The ride Hex is reported to be one of the most active areas. The ride is located in the mansions old armoury and picture gallery People that queue for the ride have often reported seeing children dressed in Victorian clothing as well as being hit by objects and stones.
In the main area of the Alton towers, the presence of a large man has been felt around the Music Room, often accompanied by footsteps. The footsteps have also been heard around the Banqueting Hall, along with the large dark outline of a person.
The most common paranormal occurrence is the sighting of a lady in a long dark dress strolling through the corridors of the house. When she’s seen you often smell a strong aroma of perfume. She apparently takes on a very lifelike appearance with one member of staff believing her to be a guest who was in the park after hours. She told her she wasn’t allowed in here and needed to leave, the woman did as she was asked, but slowly faded away much to the fright of the staff member.
Also nearby to Alton towers is Alton castle. People often confuse the two and assume they are the same place, they are not.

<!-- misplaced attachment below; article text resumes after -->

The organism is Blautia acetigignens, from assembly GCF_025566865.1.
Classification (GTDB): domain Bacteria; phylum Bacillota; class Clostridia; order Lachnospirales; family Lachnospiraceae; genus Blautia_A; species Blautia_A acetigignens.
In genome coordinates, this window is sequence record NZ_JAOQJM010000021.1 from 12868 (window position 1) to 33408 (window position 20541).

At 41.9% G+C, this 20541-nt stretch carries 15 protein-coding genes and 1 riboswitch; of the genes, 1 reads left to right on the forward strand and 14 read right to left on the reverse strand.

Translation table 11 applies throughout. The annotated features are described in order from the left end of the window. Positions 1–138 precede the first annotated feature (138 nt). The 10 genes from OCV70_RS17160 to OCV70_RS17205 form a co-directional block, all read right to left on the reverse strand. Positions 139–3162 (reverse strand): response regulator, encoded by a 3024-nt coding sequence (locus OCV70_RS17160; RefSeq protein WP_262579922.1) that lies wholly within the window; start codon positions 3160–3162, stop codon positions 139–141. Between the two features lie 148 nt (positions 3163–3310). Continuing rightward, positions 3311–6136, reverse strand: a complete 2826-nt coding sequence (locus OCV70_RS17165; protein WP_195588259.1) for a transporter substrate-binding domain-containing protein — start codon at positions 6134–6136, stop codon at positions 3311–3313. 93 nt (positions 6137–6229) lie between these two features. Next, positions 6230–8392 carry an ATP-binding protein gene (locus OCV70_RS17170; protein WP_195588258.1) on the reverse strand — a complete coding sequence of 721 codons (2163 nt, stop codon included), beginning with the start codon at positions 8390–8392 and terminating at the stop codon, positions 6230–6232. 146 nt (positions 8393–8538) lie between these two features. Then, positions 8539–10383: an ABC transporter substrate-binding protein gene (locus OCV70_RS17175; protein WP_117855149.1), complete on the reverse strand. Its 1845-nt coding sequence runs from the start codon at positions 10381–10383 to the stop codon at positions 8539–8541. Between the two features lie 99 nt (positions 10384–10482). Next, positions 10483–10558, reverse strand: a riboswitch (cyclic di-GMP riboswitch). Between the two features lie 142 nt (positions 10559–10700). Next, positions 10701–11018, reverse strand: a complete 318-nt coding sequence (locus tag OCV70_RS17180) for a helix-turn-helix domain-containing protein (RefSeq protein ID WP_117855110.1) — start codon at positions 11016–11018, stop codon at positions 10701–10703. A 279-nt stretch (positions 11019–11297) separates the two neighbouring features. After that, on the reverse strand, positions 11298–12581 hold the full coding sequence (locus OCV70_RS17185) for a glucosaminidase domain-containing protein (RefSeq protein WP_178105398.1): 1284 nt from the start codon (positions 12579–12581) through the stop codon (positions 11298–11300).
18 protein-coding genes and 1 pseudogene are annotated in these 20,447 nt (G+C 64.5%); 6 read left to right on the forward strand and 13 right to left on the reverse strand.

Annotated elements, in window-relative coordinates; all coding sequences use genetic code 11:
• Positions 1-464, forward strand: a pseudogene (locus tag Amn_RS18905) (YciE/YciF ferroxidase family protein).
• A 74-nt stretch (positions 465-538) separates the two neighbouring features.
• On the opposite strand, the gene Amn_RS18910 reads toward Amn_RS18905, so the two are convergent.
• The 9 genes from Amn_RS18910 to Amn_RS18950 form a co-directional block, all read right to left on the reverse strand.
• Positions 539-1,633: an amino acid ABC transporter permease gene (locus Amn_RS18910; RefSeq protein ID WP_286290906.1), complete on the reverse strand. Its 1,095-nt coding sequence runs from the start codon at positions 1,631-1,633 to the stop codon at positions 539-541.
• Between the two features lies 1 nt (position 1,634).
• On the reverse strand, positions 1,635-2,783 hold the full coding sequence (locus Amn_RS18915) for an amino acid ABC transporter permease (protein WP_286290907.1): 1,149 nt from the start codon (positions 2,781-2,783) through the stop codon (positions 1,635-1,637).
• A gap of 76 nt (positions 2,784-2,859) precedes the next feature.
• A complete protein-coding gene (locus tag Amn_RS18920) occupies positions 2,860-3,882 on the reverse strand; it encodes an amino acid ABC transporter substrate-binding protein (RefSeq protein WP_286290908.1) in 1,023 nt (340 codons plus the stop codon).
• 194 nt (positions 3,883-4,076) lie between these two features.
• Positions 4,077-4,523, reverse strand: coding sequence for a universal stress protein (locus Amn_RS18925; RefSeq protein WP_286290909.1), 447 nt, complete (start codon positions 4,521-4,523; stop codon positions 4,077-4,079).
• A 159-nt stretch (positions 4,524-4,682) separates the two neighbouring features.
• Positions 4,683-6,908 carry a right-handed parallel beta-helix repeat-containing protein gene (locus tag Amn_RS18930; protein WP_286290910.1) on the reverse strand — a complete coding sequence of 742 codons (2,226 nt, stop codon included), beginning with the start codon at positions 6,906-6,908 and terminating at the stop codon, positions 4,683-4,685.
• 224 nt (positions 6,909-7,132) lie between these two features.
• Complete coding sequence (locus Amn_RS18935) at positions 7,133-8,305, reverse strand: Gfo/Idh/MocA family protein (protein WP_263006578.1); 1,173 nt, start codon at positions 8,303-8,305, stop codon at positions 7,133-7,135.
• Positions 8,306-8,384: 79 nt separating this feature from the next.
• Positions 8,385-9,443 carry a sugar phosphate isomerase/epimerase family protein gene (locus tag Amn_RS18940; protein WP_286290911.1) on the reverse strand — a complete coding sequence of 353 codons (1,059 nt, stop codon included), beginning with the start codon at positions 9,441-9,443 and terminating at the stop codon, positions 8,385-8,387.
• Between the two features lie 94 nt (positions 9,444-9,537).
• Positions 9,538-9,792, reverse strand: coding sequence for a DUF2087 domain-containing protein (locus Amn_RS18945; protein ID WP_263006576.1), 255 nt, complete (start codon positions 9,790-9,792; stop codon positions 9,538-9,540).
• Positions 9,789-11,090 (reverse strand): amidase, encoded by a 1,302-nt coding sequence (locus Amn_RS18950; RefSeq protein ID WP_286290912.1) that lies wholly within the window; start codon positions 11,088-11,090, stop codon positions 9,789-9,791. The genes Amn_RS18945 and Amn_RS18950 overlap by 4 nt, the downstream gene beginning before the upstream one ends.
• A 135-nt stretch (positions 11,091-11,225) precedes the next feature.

Since 1442, the castle was in the possession of the Earls of Shrewsbury, who from the beginning of the 19th-century made their home at nearby Alton Towers. By the mid-19th-Century the castle was mostly in ruins. John Talbot, 16th Earl of Shrewsbury, commissioned Catholic architect Augustus Pugin, who was already working for the Earl at Alton Towers, to construct a new gothic castle/country house on the site. Most of the 12th-century ruins were demolished to make way for the new building which was designed to look like a French or German medieval castle. The earl also commissioned Pugin to develop the surrounding area on castle hill.
The castle has once been a boarding school which closed and is 1996 it was established by the Archdiocese of Birmingham as a Catholic Youth Retreat Centre, to which it is to this day. So unfortunately you are in able to look around.
There are some reports of ghostly sightings at the castle, but these are not as documented as well as nearby Alton Towers, In one forum a gentle stated
I went to Alton Castle school which had a ghost called the Grey Lady. She was regularly seen by the pupils
So how to get to the chained Oak Tree
- Use this address: Chained Oak Farm Farley Lane, Alton ST10 4BZ.
- Below is the building you are looking for when you know you have got there, if you come to Alton Towers entrance, you have come to far, turn back round, it is only a short distance from the main entrance of the theme park.
- If you walk pass this building you will see a foot path, it is very muddy, so be aware.
- Carry on walking through this area and you will see the Chained Oak to your right.
On my Visit the whole area has some kind of creepy mysterious energy to it, approaching the tree and while at the tree, it certainly does have a feel to it, whether that is something paranormal or simply me aware of the legend, ill leave you to decide and have a visit for yourselves……